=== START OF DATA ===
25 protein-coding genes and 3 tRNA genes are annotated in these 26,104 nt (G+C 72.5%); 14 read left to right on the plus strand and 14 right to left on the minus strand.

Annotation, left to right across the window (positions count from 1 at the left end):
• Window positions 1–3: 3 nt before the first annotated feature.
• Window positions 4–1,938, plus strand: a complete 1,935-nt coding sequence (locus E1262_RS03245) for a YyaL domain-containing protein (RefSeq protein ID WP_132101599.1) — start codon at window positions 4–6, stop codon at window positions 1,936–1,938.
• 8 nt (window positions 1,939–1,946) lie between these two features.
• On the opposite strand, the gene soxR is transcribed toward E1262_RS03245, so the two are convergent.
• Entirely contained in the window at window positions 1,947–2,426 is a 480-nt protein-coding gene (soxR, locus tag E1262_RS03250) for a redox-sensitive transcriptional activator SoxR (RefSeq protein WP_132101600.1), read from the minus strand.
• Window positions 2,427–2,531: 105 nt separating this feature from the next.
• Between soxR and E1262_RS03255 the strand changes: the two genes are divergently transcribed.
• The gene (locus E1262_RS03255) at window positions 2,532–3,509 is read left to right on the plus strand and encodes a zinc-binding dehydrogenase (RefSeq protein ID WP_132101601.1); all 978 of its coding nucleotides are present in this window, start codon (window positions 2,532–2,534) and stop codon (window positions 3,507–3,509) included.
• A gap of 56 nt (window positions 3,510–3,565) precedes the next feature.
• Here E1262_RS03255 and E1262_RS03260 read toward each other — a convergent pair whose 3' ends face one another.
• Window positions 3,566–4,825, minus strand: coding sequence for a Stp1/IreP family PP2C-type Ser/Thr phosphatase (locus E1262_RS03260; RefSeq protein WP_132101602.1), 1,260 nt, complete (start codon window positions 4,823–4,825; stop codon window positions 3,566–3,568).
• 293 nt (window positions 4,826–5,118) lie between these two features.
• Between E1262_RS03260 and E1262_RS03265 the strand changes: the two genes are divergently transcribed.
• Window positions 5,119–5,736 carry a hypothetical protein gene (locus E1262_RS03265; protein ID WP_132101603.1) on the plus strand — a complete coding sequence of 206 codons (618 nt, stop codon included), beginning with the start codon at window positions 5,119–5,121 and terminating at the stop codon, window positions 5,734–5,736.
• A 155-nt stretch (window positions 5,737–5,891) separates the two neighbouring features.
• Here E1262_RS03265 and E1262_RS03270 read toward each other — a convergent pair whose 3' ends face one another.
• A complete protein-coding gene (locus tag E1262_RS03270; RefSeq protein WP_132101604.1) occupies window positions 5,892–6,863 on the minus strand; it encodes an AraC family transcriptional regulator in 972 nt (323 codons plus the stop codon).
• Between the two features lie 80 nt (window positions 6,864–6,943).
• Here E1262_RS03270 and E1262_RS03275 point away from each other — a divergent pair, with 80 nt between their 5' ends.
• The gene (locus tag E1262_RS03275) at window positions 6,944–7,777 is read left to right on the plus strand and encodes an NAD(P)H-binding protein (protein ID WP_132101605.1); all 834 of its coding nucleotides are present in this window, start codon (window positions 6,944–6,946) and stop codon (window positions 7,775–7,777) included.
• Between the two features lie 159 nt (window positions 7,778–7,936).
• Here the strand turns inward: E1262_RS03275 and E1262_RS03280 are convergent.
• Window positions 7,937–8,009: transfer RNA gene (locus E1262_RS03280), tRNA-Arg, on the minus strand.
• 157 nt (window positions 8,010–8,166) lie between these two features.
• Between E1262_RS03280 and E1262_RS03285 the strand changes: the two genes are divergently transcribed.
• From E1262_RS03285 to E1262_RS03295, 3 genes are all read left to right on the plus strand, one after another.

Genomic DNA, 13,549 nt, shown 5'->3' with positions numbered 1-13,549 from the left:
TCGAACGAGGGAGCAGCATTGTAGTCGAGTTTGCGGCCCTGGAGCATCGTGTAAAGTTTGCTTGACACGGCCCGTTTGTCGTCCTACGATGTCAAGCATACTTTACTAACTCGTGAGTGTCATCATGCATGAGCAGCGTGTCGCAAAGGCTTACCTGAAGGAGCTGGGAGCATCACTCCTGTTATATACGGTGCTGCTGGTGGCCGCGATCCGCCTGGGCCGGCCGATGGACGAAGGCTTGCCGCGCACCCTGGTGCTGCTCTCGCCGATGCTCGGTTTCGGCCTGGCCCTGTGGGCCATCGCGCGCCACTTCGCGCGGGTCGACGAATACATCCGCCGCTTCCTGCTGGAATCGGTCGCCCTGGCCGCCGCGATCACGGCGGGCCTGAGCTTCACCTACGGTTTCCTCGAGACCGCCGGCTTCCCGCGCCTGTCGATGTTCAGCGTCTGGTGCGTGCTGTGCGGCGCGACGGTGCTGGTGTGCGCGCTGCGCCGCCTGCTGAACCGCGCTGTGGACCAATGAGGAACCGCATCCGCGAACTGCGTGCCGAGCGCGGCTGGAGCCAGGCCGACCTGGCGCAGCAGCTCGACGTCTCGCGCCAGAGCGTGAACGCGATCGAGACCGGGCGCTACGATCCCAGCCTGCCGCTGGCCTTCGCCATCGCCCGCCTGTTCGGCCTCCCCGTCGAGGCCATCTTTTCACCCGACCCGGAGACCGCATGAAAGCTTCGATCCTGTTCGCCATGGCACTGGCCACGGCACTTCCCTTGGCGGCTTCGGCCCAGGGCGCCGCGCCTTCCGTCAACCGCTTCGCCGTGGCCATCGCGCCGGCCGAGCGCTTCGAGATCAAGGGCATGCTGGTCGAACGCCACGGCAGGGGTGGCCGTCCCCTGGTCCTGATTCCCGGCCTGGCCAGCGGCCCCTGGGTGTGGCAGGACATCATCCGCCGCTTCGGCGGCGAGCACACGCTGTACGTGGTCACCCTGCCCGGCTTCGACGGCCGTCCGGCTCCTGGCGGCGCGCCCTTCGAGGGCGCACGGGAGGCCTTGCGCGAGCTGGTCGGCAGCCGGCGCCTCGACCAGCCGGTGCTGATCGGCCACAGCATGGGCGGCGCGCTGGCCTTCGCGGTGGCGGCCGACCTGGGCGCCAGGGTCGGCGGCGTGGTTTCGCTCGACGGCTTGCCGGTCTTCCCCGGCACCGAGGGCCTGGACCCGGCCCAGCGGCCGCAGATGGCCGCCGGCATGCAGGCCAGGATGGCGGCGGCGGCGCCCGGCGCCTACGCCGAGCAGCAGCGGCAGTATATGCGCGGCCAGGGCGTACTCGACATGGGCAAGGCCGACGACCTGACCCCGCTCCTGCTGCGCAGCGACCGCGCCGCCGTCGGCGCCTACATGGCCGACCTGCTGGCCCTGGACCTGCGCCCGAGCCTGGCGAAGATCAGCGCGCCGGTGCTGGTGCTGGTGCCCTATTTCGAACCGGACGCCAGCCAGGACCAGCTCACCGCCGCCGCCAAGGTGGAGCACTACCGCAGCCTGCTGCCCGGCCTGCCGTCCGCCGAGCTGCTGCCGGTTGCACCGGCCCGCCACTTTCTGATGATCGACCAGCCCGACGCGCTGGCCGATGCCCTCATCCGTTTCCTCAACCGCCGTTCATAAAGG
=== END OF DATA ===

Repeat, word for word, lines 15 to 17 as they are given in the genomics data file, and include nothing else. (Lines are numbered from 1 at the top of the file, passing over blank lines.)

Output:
• Between E1262_RS03260 and E1262_RS03265 the strand changes: the two genes are divergently transcribed.
• Window positions 5,119–5,736 carry a hypothetical protein gene (locus E1262_RS03265; protein ID WP_132101603.1) on the plus strand — a complete coding sequence of 206 codons (618 nt, stop codon included), beginning with the start codon at window positions 5,119–5,121 and terminating at the stop codon, window positions 5,734–5,736.
• A 155-nt stretch (window positions 5,737–5,891) separates the two neighbouring features.